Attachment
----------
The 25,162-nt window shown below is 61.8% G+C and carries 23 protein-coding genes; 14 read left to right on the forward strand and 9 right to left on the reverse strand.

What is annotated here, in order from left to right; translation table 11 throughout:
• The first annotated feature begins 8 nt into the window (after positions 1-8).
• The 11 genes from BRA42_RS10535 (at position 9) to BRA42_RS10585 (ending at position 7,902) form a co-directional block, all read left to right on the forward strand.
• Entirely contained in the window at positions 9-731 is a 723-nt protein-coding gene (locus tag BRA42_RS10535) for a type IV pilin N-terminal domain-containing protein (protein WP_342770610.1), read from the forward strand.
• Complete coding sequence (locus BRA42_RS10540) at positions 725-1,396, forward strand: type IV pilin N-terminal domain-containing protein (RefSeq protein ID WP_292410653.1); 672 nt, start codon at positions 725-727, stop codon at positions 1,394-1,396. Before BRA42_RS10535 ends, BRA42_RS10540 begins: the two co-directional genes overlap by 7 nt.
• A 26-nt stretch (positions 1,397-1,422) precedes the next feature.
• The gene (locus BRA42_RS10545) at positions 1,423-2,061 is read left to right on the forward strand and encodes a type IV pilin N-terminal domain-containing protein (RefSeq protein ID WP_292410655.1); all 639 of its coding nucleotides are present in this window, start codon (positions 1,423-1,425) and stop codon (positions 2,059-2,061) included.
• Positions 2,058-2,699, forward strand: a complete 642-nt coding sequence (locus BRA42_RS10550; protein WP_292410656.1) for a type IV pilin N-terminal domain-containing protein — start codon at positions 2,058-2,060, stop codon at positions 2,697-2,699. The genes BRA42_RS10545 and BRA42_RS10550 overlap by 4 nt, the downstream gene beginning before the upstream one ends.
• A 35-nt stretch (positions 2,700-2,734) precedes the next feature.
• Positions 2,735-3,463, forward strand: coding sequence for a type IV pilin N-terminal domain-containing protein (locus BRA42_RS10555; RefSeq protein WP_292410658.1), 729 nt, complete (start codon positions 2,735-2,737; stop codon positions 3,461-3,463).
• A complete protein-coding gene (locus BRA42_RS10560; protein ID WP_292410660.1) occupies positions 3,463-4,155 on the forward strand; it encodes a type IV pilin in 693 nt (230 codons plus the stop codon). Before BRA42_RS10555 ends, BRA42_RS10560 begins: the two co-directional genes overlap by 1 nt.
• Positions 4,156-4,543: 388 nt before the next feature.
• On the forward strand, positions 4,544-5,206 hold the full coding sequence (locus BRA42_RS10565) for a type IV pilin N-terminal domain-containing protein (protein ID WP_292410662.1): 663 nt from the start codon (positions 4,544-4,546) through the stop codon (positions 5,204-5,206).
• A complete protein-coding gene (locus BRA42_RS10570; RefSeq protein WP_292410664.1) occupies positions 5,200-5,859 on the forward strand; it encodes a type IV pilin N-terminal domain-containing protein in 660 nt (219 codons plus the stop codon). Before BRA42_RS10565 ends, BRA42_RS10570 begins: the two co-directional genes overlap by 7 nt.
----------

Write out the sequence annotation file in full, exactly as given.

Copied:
The 25,162-nt window shown below is 61.8% G+C and carries 23 protein-coding genes; 14 read left to right on the forward strand and 9 right to left on the reverse strand.

What is annotated here, in order from left to right; translation table 11 throughout:
• The first annotated feature begins 8 nt into the window (after positions 1-8).
• The 11 genes from BRA42_RS10535 (at position 9) to BRA42_RS10585 (ending at position 7,902) form a co-directional block, all read left to right on the forward strand.
• Entirely contained in the window at positions 9-731 is a 723-nt protein-coding gene (locus tag BRA42_RS10535) for a type IV pilin N-terminal domain-containing protein (protein WP_342770610.1), read from the forward strand.
• Complete coding sequence (locus BRA42_RS10540) at positions 725-1,396, forward strand: type IV pilin N-terminal domain-containing protein (RefSeq protein ID WP_292410653.1); 672 nt, start codon at positions 725-727, stop codon at positions 1,394-1,396. Before BRA42_RS10535 ends, BRA42_RS10540 begins: the two co-directional genes overlap by 7 nt.
• A 26-nt stretch (positions 1,397-1,422) precedes the next feature.
• The gene (locus BRA42_RS10545) at positions 1,423-2,061 is read left to right on the forward strand and encodes a type IV pilin N-terminal domain-containing protein (RefSeq protein ID WP_292410655.1); all 639 of its coding nucleotides are present in this window, start codon (positions 1,423-1,425) and stop codon (positions 2,059-2,061) included.
• Positions 2,058-2,699, forward strand: a complete 642-nt coding sequence (locus BRA42_RS10550; protein WP_292410656.1) for a type IV pilin N-terminal domain-containing protein — start codon at positions 2,058-2,060, stop codon at positions 2,697-2,699. The genes BRA42_RS10545 and BRA42_RS10550 overlap by 4 nt, the downstream gene beginning before the upstream one ends.
• A 35-nt stretch (positions 2,700-2,734) precedes the next feature.
• Positions 2,735-3,463, forward strand: coding sequence for a type IV pilin N-terminal domain-containing protein (locus BRA42_RS10555; RefSeq protein WP_292410658.1), 729 nt, complete (start codon positions 2,735-2,737; stop codon positions 3,461-3,463).
• A complete protein-coding gene (locus BRA42_RS10560; protein ID WP_292410660.1) occupies positions 3,463-4,155 on the forward strand; it encodes a type IV pilin in 693 nt (230 codons plus the stop codon). Before BRA42_RS10555 ends, BRA42_RS10560 begins: the two co-directional genes overlap by 1 nt.
• Positions 4,156-4,543: 388 nt before the next feature.
• On the forward strand, positions 4,544-5,206 hold the full coding sequence (locus BRA42_RS10565) for a type IV pilin N-terminal domain-containing protein (protein ID WP_292410662.1): 663 nt from the start codon (positions 4,544-4,546) through the stop codon (positions 5,204-5,206).
• A complete protein-coding gene (locus BRA42_RS10570; RefSeq protein WP_292410664.1) occupies positions 5,200-5,859 on the forward strand; it encodes a type IV pilin N-terminal domain-containing protein in 660 nt (219 codons plus the stop codon). Before BRA42_RS10565 ends, BRA42_RS10570 begins: the two co-directional genes overlap by 7 nt.